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Of regressive plots and not-so-cool shows

If you don't know who Anandi is, there's not much point reading a TV column. But if you really don't — maybe you never switch on your set unless it is to see FTV (in which case you should keep your TV viewing habits a deep and dark secret) – let me update you. Poonam Saxena writes.

tv Updated: May 06, 2011 23:34 IST
Poonam Saxena

If you don't know who Anandi is, there's not much point reading a TV column. But if you really don't — maybe you never switch on your set unless it is to see FTV (in which case you should keep your TV viewing habits a deep and dark secret) – let me update you. Anandi (played by a girl called Avika Gor) was the child bride in the serial, Balika Vadhu. The serial still continues on Colors, but the child bride has now grown up into a woman, so Avika is no longer acting in the serial. But just when you thought you'd only see Avika years later, maybe in some Hindi movie, or maybe as a Miss India participant, she's popped up again in another show on Colors called Sasural Simran Ka.

She's traded her ghagra-choli for more everyday attire, but she still belongs to a family where the head of the parivar (in this case a patriarch; in Balika Vadhu it was a matriarch, Dadisa) is so strict, he seems almost unhinged. His household consists of his sister, his wife, two daughters and a son and he rules this household with a Taliban-type set of rules and regulations: no TV, no movies, no film magazines for his family. Once when the poor things sneak away to watch a film in a hall, he catches them and then berates them so severely, it's as if all of them had got collectively drunk on local hooch, taken off their clothes and rolled in every gutter in the city. (It doesn't help that the actor who plays this nutcase father looks more like a villain's henchman from a Seventies potboiler, than a family man who goes to work on a scooter every morning).

What is truly bizarre is the tone of the serial, which seems to suggest that the father might be a bit strict, but really, he's a good, decent man who only has his family's welfare at heart. That's why his obedient older daughter, Simar, yearns to win back her father's approval after the movie debacle. She also confides to some friends that she's reconciled to the fact that the minute she graduates, her father will fix up her rishta and get her married off. Maybe there are some homes out there where fathers think that TV and cinema are Evil Influences (well, with serials like this, they may not be far off the mark) and that daughters should be married off pronto, but if that isn't regressive and repressive, I don't know what is. So here's my question: why are serials like Sasural Simar Ka celebrating this medieval model of a good, decent 'Indian' small town family? One more dekho at the submissive Simran and her father (he of the villain's sidekick visage) and I'll be ready to switch to Channel V.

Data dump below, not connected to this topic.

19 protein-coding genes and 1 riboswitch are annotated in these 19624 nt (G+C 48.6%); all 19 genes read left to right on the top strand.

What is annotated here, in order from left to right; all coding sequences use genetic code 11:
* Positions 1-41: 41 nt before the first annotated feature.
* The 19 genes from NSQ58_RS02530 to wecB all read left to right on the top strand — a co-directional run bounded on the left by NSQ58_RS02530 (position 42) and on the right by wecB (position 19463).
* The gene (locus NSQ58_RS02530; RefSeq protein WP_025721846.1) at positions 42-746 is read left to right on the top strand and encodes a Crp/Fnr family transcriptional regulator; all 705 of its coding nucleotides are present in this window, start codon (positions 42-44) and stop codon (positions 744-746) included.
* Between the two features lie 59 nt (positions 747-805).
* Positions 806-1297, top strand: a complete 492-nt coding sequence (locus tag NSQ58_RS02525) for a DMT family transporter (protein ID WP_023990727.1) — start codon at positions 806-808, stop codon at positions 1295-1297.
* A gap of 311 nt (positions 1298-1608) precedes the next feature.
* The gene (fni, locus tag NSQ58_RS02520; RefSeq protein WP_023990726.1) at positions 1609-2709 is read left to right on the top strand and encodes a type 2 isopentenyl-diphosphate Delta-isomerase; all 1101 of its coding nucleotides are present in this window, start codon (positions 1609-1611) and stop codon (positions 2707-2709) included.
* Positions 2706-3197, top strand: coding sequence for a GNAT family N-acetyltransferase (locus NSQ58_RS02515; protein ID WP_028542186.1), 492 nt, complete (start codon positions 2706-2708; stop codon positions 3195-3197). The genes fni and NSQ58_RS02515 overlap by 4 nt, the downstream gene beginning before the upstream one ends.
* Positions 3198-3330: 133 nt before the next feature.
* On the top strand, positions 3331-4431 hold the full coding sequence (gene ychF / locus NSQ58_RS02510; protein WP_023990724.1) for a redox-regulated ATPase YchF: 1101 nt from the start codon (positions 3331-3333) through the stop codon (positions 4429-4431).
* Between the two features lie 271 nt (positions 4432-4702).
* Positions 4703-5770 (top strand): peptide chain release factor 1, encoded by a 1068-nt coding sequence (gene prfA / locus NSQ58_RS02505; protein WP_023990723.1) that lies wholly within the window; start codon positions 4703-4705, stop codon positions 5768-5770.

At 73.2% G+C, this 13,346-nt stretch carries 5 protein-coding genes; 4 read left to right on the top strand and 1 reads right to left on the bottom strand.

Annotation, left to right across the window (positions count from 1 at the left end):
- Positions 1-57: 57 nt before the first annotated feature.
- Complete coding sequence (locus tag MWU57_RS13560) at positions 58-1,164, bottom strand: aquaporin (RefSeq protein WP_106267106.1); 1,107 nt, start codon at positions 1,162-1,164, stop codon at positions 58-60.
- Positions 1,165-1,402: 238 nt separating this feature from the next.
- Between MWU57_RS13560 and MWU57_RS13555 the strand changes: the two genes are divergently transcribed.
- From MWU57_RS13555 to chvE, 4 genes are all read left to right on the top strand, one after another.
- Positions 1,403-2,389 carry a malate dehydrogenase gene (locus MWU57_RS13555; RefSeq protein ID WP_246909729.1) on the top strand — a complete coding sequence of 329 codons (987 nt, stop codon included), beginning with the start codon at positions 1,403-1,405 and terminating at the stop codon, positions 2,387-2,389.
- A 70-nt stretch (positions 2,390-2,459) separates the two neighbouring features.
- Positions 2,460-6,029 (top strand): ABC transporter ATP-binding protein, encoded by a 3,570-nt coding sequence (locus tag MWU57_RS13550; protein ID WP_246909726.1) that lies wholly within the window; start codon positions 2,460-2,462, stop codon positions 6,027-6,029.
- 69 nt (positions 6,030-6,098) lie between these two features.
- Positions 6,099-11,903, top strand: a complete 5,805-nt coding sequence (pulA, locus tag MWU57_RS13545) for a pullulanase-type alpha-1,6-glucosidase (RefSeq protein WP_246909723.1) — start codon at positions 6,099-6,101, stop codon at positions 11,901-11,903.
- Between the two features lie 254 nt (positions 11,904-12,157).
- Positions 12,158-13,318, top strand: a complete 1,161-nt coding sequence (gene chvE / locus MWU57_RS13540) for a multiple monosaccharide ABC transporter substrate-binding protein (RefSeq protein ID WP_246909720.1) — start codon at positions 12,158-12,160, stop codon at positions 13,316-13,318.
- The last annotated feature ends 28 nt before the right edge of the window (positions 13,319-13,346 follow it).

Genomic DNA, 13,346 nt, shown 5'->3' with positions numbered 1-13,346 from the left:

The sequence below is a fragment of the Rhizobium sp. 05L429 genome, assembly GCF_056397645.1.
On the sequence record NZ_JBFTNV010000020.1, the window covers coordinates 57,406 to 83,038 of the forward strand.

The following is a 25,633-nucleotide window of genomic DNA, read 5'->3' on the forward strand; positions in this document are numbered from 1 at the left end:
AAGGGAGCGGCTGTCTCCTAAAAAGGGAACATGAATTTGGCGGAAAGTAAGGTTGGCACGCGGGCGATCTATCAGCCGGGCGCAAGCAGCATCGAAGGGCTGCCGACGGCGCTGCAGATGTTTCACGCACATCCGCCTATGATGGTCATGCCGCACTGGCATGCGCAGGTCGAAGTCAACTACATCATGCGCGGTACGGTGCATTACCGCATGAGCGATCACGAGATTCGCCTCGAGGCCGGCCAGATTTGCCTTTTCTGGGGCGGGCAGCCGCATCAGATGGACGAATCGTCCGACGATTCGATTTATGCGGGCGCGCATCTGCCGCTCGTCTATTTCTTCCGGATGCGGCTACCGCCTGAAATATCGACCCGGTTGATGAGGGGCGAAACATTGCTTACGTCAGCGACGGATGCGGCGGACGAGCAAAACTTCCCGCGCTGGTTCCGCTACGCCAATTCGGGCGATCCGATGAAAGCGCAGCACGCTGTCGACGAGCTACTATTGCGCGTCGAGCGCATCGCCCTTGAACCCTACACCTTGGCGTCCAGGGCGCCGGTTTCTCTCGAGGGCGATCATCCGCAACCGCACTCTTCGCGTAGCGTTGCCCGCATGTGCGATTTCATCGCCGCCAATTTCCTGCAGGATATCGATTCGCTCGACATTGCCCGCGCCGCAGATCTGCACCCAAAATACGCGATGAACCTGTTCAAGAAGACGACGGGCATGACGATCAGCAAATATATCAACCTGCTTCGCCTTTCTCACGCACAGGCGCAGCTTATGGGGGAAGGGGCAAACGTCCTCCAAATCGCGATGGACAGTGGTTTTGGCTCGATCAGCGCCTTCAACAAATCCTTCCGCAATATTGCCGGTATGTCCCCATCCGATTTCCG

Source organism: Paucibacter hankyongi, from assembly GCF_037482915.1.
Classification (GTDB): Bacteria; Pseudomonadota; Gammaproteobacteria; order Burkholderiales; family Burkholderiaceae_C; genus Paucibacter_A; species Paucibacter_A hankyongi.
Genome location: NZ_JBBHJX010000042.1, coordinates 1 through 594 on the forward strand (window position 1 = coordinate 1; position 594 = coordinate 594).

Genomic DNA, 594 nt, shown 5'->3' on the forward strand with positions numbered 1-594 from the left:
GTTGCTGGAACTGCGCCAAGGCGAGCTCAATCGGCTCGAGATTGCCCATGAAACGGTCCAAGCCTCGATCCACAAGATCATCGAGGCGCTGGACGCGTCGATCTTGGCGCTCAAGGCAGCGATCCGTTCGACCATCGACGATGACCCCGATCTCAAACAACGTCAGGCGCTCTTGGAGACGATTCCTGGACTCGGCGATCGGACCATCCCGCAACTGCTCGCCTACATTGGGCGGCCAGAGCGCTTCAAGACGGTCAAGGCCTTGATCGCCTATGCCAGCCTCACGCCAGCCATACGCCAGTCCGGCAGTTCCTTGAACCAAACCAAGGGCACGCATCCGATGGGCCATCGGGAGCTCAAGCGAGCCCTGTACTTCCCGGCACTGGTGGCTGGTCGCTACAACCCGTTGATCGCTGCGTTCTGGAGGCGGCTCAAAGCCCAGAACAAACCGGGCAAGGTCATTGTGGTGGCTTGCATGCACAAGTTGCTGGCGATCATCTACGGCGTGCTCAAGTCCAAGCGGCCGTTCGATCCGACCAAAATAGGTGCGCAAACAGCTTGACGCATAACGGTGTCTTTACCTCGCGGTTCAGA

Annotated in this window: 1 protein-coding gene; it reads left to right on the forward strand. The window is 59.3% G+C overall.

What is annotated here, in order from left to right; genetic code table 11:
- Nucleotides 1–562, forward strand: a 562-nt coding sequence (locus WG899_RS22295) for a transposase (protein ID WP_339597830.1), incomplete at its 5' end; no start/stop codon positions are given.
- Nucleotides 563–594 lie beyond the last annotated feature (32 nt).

Which I actually did. Did you know that Channel V's tagline is now 'Bloody Cool'? How 'cool' the channel is can be gauged by its shows, I suppose. So here's one that I saw. It's called Love Net, where the channel gets people who have been chatting to each other on the Net to finally meet face to face. In the episode I saw, we were introduced to a boy called Harshit who had been chatting with five girls ("I had full non-veg chatting with some of them," he declared proudly). When he eventually comes face to face with all of them, two of the girls are outraged that he's been five-timing them and so 'punish' him by throwing eggs at him.

Er, how cool is that?